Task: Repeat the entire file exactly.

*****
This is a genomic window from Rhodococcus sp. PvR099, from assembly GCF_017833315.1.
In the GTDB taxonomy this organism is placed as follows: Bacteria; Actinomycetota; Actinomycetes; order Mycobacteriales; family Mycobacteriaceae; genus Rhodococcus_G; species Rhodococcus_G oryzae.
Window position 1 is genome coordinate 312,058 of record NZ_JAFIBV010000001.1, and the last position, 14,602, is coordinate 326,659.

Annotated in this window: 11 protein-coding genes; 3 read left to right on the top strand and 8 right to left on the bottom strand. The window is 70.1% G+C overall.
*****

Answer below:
This is a genomic window from Rhodococcus sp. PvR099, from assembly GCF_017833315.1.
In the GTDB taxonomy this organism is placed as follows: Bacteria; Actinomycetota; Actinomycetes; order Mycobacteriales; family Mycobacteriaceae; genus Rhodococcus_G; species Rhodococcus_G oryzae.
Window position 1 is genome coordinate 312,058 of record NZ_JAFIBV010000001.1, and the last position, 14,602, is coordinate 326,659.

Annotated in this window: 11 protein-coding genes; 3 read left to right on the top strand and 8 right to left on the bottom strand. The window is 70.1% G+C overall.